To achieve their idea of utopia, among other things, the Nazis basically clamped whole hog onto the idea of eugenics-and we have to note it was not seen at the time as an irrational or racist idea. At the time, tons and tons of the Academic classes were eugenicists (people like Theodore Roosevelt, Winston Churchill and even Helen Keller expressed support for eugenics.) The Darwin bug had bitten everyone and it was seen as the way to pave a future of prosperity. They were asking themselves, “Why is there poverty?” “Why is there crime?” “Why is there social unrest?” and philosophers and even social activists of the time (to us embarrassingly) came to the conclusion that it was due to failed Darwinian pressures leading to the survival of ‘unfit’ people. Nazis took it upon themselves to figure out who these unfit people were and then with ruthless efficiency decided to remove them from the gene pool. Hans on the street might not have been 100% on board with it, but he sure did like that he was one of the ‘fit’ ones and he couldn’t deny that things were way better after Nazis took power. The propaganda machine was blaring night and day to convince him of how awesome he was and how these policies were leading to a brighter future for him and his children. So when Hans becomes a guard at a concentration camp, he’s seeing it through the eyes of someone who thinks he’s doing a job for the good of humanity. He’s the same as a guy at a slaughterhouse whose job might be distasteful, but it’s just making sausages so that the world will become a better place. And maybe it’s a shame that some people (but are they really people, Hans might ask himself) have to die, but in the end it’s what’s best for the world. People die all the time, it’s better to get rid of the ‘bad ones’ and let the ‘good ones’ prosper. We still do it today, the US still has the death penalty and there are still people who are killing other people that they deem ‘bad.’ We still march people to death chambers that are crying and begging not to die and we still manage to kill them.

Excellent, illuminating post, senoy – thanks for taking the time to write it.

I don’t know if you’ve read Gitta Sereny’s book in which she interviewed Franz Stangl, who’d been commandant of an extermination camp. He used a very similar metaphor about seeing the people as cattle being herded into a canning plant.

Another example of dissociation: in the Topography of Terror exhibition in Berlin, there’s a copy of a letter from the editor of a newspaper protesting to the SS authorities about the brutality with which they were whipping and beating women and children deportees into lorries, under the windows of his office in full view of his female office staff, and demanding “a bit of humanity”. The point is, though, that it was an SS paper and he was an SS officer: he must have been fully aware and signed up to it all, and all he was concerned about was the upset to his office. As noted above, persistent demonisation of the other, in the absence of any safe access to competing sources of information, has a lot to answer for.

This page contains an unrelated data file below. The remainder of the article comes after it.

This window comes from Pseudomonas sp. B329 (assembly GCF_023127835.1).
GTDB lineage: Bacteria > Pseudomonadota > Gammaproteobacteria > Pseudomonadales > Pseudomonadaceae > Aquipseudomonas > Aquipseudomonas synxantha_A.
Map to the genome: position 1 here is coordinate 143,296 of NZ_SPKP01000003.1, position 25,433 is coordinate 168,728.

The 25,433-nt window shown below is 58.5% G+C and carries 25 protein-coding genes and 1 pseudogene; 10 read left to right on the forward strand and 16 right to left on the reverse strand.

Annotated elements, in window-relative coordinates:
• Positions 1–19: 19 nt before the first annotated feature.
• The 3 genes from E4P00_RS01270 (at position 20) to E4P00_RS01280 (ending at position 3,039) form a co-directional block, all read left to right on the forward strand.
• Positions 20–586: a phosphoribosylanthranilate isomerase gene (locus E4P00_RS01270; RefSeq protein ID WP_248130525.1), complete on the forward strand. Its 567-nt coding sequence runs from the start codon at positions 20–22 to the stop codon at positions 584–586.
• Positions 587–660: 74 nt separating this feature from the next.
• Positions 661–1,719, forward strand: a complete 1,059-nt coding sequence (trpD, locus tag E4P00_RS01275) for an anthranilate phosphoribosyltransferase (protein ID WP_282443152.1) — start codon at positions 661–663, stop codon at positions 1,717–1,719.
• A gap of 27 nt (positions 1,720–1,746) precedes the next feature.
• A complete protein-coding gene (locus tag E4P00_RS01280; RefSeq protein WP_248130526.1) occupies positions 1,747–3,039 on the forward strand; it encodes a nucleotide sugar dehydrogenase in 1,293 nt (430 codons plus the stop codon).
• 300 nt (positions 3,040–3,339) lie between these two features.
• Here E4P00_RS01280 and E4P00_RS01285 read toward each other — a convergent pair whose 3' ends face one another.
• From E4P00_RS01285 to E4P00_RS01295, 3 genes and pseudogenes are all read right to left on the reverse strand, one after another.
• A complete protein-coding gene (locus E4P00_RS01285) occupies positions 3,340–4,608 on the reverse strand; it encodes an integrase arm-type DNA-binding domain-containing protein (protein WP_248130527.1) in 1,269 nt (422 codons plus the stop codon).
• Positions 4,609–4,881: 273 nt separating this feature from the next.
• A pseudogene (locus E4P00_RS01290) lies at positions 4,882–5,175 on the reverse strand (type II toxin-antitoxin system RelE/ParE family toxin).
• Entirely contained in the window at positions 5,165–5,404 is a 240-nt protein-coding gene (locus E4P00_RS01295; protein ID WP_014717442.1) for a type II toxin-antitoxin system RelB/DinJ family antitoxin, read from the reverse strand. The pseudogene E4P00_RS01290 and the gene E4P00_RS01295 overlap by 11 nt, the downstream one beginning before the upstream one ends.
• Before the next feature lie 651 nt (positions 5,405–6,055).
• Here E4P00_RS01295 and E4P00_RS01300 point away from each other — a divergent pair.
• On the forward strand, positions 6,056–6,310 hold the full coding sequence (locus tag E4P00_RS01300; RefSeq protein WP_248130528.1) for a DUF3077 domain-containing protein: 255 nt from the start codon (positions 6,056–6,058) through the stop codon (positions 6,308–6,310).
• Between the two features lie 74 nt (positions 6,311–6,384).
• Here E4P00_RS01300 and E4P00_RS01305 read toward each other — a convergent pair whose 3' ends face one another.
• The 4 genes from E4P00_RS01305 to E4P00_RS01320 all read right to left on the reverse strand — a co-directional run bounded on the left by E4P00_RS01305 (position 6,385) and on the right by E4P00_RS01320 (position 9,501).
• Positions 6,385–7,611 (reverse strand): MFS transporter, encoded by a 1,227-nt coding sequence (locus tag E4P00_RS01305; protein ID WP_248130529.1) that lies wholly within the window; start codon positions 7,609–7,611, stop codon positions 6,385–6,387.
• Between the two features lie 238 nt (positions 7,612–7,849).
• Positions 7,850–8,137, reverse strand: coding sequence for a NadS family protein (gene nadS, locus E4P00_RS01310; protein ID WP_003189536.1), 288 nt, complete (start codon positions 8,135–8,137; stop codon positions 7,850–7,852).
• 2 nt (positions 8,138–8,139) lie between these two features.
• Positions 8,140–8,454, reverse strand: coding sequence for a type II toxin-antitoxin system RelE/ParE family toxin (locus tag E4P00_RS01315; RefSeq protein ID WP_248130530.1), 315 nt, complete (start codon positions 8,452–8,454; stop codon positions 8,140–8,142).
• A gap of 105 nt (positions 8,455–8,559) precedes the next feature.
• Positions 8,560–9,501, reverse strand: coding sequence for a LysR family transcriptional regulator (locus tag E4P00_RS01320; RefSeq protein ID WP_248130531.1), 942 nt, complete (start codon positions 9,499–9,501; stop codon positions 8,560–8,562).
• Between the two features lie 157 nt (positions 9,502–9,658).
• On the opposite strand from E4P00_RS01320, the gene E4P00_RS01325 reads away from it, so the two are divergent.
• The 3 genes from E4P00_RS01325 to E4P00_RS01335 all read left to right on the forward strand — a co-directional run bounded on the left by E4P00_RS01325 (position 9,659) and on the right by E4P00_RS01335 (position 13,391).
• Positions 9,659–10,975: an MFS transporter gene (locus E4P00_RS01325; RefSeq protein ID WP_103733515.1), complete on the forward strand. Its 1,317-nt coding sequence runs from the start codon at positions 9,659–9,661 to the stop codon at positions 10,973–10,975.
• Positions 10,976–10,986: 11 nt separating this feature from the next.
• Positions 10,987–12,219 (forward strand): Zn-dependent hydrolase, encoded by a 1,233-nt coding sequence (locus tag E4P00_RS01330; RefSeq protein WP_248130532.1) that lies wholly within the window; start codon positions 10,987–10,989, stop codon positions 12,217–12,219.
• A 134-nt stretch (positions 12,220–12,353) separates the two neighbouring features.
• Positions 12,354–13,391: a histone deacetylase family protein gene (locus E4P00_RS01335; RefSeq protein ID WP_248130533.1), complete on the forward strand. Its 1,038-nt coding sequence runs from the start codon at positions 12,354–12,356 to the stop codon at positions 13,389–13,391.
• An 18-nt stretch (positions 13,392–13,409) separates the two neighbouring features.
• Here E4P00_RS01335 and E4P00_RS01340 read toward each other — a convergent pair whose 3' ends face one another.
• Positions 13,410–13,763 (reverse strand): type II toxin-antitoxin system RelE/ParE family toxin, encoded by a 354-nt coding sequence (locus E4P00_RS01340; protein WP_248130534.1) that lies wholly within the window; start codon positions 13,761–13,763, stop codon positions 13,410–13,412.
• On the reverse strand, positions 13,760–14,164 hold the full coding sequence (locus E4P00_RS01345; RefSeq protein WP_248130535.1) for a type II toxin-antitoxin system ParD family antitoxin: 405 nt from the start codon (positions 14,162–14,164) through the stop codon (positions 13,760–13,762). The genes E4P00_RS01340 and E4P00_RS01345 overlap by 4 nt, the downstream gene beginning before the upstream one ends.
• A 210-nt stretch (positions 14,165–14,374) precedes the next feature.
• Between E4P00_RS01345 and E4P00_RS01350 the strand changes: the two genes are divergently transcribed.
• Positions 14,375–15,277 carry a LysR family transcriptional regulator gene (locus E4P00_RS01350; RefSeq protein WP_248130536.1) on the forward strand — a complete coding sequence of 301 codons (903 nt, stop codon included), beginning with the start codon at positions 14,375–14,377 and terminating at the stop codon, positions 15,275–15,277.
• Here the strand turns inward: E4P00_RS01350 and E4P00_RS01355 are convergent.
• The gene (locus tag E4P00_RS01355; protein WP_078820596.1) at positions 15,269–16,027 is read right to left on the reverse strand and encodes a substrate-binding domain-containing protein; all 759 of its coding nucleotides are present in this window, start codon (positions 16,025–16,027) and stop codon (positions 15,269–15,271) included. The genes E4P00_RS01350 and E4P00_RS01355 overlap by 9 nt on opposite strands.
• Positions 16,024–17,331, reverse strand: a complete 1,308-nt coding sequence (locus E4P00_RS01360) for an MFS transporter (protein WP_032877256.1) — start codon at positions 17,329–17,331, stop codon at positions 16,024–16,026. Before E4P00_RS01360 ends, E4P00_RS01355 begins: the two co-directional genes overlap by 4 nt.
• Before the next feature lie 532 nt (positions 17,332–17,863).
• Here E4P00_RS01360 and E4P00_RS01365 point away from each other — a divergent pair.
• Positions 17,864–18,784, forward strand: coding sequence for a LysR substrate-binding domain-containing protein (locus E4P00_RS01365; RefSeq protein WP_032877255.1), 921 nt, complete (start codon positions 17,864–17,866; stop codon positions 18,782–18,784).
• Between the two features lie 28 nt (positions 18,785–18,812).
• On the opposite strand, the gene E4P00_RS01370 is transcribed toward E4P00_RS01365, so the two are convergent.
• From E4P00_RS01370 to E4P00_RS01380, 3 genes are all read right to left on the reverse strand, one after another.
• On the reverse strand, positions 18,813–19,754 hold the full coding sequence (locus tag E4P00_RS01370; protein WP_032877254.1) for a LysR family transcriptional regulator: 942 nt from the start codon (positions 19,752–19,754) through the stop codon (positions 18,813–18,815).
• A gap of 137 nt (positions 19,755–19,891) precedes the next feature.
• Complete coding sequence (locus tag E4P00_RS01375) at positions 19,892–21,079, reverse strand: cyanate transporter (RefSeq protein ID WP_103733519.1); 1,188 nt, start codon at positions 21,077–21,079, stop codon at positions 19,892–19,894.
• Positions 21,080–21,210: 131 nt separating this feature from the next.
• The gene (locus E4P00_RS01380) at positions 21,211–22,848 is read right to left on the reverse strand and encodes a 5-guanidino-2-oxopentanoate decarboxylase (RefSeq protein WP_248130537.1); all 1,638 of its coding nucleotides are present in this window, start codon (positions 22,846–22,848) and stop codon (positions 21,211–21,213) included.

Thanks for cleaning up my post. I remember reading all of that now, but it somehow escaped me.

It was also blaring how bad the bad people were.

Seriously? You compare our justice system (certainly not perfect) with mass killings of innocent people? :rolleyes:

Or that was the only way he dared to express his concern. Or it’s the only way of putting it that he thought might motivate the powers that be to change their ways. It’s important to note that folks really didn’t have any choice at all. Anyone who spoke against the SS was putting himself in danger. Writing that letter was an incredibly brave act. . .or not. . . the point is we can’t know.

ETA: One thing is certain, both he and the editor who included it took a huge risk. If nothing else it let a lot of people know that the SS sometimes did bad things. They couldn’t have gained that information through most forms of media.

The question was how can people kill people when they are close to them and see their humanity. How can they ignore begging and pleading? My response was that we still manage to do it today in the US. Of course capital punishment and the Holocaust are not the same thing by any stretch, but they both involve people who are in a position to see the humanity of others and hear their begging and pleading, but they still manage to snuff out their life.

My grandfather’s favorite job in the '36 Spanish Civil War was in a prison camp (Republican, Red, Democratic, Legitimate… the side the short guy with the 'stache wasn’t on); being the charmer he was, he managed to be assigned to the women’s side, where he proceeded to rape as many women as he wanted to. Mind you, he didn’t consider that a woman opening her legs after being told “you can open up for me and me alone, or for my five minions here” with six guns pointed at her counted as rape.

Hitler channeled a lot of evil, but he didn’t create it.

We were quite good at it during the westward expansion in this country. Genocide is the only word for what was done to Native Americans, and in fact it was codified as the 2nd Amendment to our constitution. A well-regulated militia specifically refers to the right of citizens to take up arms and murder Indians who happened to be on desirable land.

The difficult and time consuming part is convincing a preponderance of the majority that this (these) specific minority(ies) are not human - or at most are much less human than us. Once that is complete and the target is stripped of their humanity, it really is just leading animals to slaughter.

The same can be said of slavery or any other human-against-human atrocities.

I disagree that this is either difficult or time-consuming, except in a case like pre-war Germany, where Jewish people were already fully integrated in society, and considered people just like everyone else.

In most parts of the world throughout history, people have generally been O.K. with killing the “other”, whether they be a different nationality, race or religion. It’s pretty much the primary theme of the Old Testament, and the cause of most wars that have ever happened.

If I’m not mistaken, a lot of German political prisoners (who were not Jewish) were sent to the camps and killed along with everyone else, and those people didn’t even belong to any “out-group” beyond “we don’t agree with the current government” and the guards still didn’t have any problem with killing them.

These people had proven by their actions that they were not, and could not be, part of the Volk (the mythological “Aryan race” that the Nazis had created). Thus they were fair game for the camps — not quite down there with the Untermenschen, but pretty close.